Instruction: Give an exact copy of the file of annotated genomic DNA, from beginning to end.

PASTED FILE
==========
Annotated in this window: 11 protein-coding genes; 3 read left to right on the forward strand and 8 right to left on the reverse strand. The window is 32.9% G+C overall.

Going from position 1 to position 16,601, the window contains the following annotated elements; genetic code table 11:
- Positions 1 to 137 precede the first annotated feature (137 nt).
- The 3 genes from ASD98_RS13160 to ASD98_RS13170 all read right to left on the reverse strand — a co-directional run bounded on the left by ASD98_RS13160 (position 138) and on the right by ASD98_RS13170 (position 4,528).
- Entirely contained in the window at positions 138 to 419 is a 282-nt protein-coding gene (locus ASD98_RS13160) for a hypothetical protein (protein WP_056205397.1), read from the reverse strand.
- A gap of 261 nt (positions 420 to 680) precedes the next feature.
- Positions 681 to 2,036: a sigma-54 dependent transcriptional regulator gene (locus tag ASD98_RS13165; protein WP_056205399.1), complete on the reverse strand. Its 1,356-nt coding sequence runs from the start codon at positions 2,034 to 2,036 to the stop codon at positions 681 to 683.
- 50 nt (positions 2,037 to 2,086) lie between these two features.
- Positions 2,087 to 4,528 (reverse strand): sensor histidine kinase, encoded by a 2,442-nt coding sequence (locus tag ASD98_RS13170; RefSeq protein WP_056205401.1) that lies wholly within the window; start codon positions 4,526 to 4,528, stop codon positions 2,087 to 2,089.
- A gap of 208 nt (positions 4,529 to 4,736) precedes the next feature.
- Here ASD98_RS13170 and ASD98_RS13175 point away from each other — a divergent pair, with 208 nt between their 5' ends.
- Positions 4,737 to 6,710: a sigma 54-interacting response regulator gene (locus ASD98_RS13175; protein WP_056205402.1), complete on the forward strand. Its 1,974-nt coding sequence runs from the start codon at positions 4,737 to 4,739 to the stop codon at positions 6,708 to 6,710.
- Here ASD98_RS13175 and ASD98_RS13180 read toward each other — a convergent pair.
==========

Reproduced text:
Annotated in this window: 11 protein-coding genes; 3 read left to right on the forward strand and 8 right to left on the reverse strand. The window is 32.9% G+C overall.

Going from position 1 to position 16,601, the window contains the following annotated elements; genetic code table 11:
- Positions 1 to 137 precede the first annotated feature (137 nt).
- The 3 genes from ASD98_RS13160 to ASD98_RS13170 all read right to left on the reverse strand — a co-directional run bounded on the left by ASD98_RS13160 (position 138) and on the right by ASD98_RS13170 (position 4,528).
- Entirely contained in the window at positions 138 to 419 is a 282-nt protein-coding gene (locus ASD98_RS13160) for a hypothetical protein (protein WP_056205397.1), read from the reverse strand.
- A gap of 261 nt (positions 420 to 680) precedes the next feature.
- Positions 681 to 2,036: a sigma-54 dependent transcriptional regulator gene (locus tag ASD98_RS13165; protein WP_056205399.1), complete on the reverse strand. Its 1,356-nt coding sequence runs from the start codon at positions 2,034 to 2,036 to the stop codon at positions 681 to 683.
- 50 nt (positions 2,037 to 2,086) lie between these two features.
- Positions 2,087 to 4,528 (reverse strand): sensor histidine kinase, encoded by a 2,442-nt coding sequence (locus tag ASD98_RS13170; RefSeq protein WP_056205401.1) that lies wholly within the window; start codon positions 4,526 to 4,528, stop codon positions 2,087 to 2,089.
- A gap of 208 nt (positions 4,529 to 4,736) precedes the next feature.
- Here ASD98_RS13170 and ASD98_RS13175 point away from each other — a divergent pair, with 208 nt between their 5' ends.
- Positions 4,737 to 6,710: a sigma 54-interacting response regulator gene (locus ASD98_RS13175; protein WP_056205402.1), complete on the forward strand. Its 1,974-nt coding sequence runs from the start codon at positions 4,737 to 4,739 to the stop codon at positions 6,708 to 6,710.
- Here ASD98_RS13175 and ASD98_RS13180 read toward each other — a convergent pair.